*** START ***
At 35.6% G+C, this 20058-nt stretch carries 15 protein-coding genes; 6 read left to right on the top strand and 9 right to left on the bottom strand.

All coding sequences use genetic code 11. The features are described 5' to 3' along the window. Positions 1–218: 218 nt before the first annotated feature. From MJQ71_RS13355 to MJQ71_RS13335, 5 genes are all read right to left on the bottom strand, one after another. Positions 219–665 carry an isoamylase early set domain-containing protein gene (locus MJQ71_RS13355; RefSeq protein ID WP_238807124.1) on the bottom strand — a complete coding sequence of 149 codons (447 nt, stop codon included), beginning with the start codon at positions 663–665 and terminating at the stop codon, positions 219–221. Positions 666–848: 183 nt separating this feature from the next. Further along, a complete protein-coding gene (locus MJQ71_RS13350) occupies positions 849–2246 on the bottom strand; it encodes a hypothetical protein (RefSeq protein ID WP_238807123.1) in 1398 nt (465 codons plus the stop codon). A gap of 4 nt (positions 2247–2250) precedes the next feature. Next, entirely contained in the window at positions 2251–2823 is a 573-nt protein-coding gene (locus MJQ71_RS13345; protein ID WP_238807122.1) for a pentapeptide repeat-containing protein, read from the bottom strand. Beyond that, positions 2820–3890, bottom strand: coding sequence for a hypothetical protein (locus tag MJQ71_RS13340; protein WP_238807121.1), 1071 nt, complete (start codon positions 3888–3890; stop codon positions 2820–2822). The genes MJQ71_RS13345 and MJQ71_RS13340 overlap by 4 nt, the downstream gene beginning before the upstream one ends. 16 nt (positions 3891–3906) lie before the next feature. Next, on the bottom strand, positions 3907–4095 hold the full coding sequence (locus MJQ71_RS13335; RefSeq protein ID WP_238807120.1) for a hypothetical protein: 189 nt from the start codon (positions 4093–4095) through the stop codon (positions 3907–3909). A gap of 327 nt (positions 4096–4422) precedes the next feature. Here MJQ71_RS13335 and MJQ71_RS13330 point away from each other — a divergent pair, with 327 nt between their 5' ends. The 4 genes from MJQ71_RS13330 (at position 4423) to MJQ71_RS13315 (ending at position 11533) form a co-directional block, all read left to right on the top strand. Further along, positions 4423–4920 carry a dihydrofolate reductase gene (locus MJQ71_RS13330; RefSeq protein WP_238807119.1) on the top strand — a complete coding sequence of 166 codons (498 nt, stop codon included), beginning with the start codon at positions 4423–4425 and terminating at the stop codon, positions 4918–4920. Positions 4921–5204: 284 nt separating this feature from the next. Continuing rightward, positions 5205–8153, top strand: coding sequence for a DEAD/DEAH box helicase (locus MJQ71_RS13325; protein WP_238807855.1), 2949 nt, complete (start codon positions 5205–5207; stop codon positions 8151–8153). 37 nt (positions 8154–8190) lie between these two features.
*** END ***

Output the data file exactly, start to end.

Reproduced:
At 35.6% G+C, this 20058-nt stretch carries 15 protein-coding genes; 6 read left to right on the top strand and 9 right to left on the bottom strand.

All coding sequences use genetic code 11. The features are described 5' to 3' along the window. Positions 1–218: 218 nt before the first annotated feature. From MJQ71_RS13355 to MJQ71_RS13335, 5 genes are all read right to left on the bottom strand, one after another. Positions 219–665 carry an isoamylase early set domain-containing protein gene (locus MJQ71_RS13355; RefSeq protein ID WP_238807124.1) on the bottom strand — a complete coding sequence of 149 codons (447 nt, stop codon included), beginning with the start codon at positions 663–665 and terminating at the stop codon, positions 219–221. Positions 666–848: 183 nt separating this feature from the next. Further along, a complete protein-coding gene (locus MJQ71_RS13350) occupies positions 849–2246 on the bottom strand; it encodes a hypothetical protein (RefSeq protein ID WP_238807123.1) in 1398 nt (465 codons plus the stop codon). A gap of 4 nt (positions 2247–2250) precedes the next feature. Next, entirely contained in the window at positions 2251–2823 is a 573-nt protein-coding gene (locus MJQ71_RS13345; protein ID WP_238807122.1) for a pentapeptide repeat-containing protein, read from the bottom strand. Beyond that, positions 2820–3890, bottom strand: coding sequence for a hypothetical protein (locus tag MJQ71_RS13340; protein WP_238807121.1), 1071 nt, complete (start codon positions 3888–3890; stop codon positions 2820–2822). The genes MJQ71_RS13345 and MJQ71_RS13340 overlap by 4 nt, the downstream gene beginning before the upstream one ends. 16 nt (positions 3891–3906) lie before the next feature. Next, on the bottom strand, positions 3907–4095 hold the full coding sequence (locus MJQ71_RS13335; RefSeq protein ID WP_238807120.1) for a hypothetical protein: 189 nt from the start codon (positions 4093–4095) through the stop codon (positions 3907–3909). A gap of 327 nt (positions 4096–4422) precedes the next feature. Here MJQ71_RS13335 and MJQ71_RS13330 point away from each other — a divergent pair, with 327 nt between their 5' ends. The 4 genes from MJQ71_RS13330 (at position 4423) to MJQ71_RS13315 (ending at position 11533) form a co-directional block, all read left to right on the top strand. Further along, positions 4423–4920 carry a dihydrofolate reductase gene (locus MJQ71_RS13330; RefSeq protein WP_238807119.1) on the top strand — a complete coding sequence of 166 codons (498 nt, stop codon included), beginning with the start codon at positions 4423–4425 and terminating at the stop codon, positions 4918–4920. Positions 4921–5204: 284 nt separating this feature from the next. Continuing rightward, positions 5205–8153, top strand: coding sequence for a DEAD/DEAH box helicase (locus MJQ71_RS13325; protein WP_238807855.1), 2949 nt, complete (start codon positions 5205–5207; stop codon positions 8151–8153). 37 nt (positions 8154–8190) lie between these two features.